Researchers believe that a person's blood type may be to blame for their chance of forming risky clots, although it is unclear why blood type is playing such a significant role in predicting the risk of stroke.
According to recent studies, blood type may be able to predict a person’s risk of suffering a stroke before age 60.
People with type A blood had a higher risk of stroke before the age of 60 than those with type O blood, according to study from the University of Maryland School of Medicine (UMSOM).
When the brain’s blood supply is cut off, a stroke occurs. This medical emergency damages the brain. A stroke can cause paralysis or numbness in the face, arm, or leg, as well as difficulties with walking, speaking, and understanding. Brain damage can be minimised with early therapy using drugs like tPA (clot buster). Other therapies concentrate on reducing side effects and averting further strokes. Treatment as soon as it happens is essential. If intervention is taken early on, brain damage and other consequences can be somewhat mitigated.
Researchers examined information from genetic studies on the most prevalent type of stroke, ischemic stroke, in the new meta-analysis, which was published in the journal Neurology.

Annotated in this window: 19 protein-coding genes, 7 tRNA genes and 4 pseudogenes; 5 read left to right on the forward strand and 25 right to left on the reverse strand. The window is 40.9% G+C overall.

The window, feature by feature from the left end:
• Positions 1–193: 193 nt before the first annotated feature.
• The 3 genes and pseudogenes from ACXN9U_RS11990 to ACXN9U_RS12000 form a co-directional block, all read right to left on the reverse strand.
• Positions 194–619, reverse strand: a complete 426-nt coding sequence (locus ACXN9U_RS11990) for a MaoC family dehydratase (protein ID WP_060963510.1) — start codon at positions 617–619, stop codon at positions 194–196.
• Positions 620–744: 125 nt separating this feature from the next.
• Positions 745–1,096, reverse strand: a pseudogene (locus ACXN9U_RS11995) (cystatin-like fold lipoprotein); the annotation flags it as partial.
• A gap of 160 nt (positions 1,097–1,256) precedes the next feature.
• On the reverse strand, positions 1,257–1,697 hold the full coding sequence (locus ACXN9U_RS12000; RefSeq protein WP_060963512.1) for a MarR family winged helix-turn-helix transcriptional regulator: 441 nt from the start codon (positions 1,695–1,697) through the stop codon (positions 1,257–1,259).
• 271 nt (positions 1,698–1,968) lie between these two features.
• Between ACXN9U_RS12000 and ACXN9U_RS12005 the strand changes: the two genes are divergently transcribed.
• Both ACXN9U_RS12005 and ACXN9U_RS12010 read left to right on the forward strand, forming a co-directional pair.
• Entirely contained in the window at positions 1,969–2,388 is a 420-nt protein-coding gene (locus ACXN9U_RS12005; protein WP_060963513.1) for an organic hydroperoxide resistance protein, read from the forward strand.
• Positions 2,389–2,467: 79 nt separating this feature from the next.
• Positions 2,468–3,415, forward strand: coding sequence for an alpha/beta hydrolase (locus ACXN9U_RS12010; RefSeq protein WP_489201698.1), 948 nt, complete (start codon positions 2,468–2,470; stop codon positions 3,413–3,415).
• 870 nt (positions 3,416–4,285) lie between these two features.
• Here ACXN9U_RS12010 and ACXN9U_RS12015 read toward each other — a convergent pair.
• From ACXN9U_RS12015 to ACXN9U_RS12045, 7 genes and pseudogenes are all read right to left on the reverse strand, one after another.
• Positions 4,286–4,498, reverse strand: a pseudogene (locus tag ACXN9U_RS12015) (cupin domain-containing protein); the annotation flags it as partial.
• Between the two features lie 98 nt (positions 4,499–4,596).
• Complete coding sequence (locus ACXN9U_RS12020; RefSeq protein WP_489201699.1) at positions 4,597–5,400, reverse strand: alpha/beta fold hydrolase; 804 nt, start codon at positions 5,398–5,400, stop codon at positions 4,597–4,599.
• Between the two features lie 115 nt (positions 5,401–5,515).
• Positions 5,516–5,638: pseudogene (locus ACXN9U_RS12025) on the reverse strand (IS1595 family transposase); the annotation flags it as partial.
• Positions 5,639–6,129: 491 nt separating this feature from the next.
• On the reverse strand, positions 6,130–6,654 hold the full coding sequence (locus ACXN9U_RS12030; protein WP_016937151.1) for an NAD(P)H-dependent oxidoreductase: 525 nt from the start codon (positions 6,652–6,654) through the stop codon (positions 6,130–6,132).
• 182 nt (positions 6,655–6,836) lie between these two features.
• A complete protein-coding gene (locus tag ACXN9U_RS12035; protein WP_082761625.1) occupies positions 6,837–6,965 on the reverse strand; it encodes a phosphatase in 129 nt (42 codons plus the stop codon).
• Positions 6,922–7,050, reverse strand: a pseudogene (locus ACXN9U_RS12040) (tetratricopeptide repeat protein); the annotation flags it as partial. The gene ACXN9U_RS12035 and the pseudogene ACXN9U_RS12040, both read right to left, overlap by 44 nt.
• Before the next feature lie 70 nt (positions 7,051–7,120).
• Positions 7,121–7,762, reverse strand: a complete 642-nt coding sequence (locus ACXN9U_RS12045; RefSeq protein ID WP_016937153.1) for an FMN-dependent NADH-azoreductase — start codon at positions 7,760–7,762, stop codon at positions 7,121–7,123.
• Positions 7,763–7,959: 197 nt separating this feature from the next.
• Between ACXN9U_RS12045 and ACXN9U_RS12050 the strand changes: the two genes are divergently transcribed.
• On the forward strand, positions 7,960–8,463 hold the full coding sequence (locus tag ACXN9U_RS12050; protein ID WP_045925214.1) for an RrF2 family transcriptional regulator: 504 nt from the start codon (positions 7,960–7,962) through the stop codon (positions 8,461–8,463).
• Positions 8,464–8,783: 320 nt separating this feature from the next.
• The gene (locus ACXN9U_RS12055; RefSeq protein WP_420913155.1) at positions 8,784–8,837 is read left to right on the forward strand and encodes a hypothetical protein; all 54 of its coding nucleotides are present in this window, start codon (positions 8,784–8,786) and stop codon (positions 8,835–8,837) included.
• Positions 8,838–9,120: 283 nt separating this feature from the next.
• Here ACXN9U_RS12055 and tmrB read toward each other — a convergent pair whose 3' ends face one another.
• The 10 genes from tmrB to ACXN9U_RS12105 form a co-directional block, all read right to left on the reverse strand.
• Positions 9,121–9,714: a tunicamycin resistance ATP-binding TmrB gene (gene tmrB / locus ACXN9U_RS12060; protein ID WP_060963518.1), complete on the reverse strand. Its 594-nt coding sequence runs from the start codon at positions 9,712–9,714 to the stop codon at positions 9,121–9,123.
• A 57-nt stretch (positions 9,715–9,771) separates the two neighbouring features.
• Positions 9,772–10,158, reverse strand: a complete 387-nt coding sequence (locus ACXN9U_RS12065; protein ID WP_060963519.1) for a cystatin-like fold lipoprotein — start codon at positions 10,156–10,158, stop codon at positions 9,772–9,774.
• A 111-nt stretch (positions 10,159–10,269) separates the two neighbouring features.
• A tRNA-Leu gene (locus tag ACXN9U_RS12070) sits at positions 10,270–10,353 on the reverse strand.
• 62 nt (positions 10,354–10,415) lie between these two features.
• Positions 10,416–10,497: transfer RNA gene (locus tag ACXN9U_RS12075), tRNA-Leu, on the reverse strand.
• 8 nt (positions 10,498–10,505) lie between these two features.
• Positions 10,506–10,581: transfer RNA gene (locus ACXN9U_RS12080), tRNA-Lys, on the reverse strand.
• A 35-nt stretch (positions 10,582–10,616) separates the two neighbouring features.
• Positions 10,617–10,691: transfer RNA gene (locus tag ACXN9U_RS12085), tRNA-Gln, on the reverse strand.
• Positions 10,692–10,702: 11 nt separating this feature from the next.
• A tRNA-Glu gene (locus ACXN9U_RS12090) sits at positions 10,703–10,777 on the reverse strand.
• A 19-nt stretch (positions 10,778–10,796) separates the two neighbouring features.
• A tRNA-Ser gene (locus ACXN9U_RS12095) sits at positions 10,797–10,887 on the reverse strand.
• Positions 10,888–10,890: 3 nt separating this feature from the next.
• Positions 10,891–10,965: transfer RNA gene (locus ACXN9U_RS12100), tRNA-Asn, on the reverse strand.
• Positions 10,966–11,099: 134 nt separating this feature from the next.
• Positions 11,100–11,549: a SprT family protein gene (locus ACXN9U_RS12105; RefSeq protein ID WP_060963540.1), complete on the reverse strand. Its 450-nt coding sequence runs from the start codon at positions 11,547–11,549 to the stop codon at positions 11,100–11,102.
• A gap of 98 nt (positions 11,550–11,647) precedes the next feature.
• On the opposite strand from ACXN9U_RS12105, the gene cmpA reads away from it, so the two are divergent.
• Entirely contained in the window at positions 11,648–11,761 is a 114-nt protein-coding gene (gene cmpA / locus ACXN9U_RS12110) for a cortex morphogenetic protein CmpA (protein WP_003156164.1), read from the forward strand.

Following study, researchers discovered that blood type A individuals have a 16% higher risk of having one stroke before the age of 60.
According to the research, people with type O blood, which is the most prevalent, had a lower risk of stroke, while people with type B blood had a slightly higher risk. The researchers noted that the elevated risk was minor and advised individuals not to be concerned. However, it is unclear why blood type is so important in determining stroke risk. However, scientists believe that a person’s blood type may play a role in their propensity to form risky clots.
The study involved the analysis of 17,000 stroke victims’ cases. 48 research on genetics and ischemic stroke were examined by Steven J. Kittner and his team. Nearly 600,000 healthy volunteers who had never suffered a stroke were also studied. The study also discovered that people with blood type O had a 12% lower risk of having a stroke before the age of 60. Types B and AB were likewise discovered to have no effect.
The study co-principal investigator Steven J Kittner, MD, MPH, Professor of Neurology at UMSOM, said, “The number of people with early strokes is rising. These people are more likely to die from the life-threatening event, and survivors potentially face decades with disability. Despite this, there is little research on the causes of early strokes.”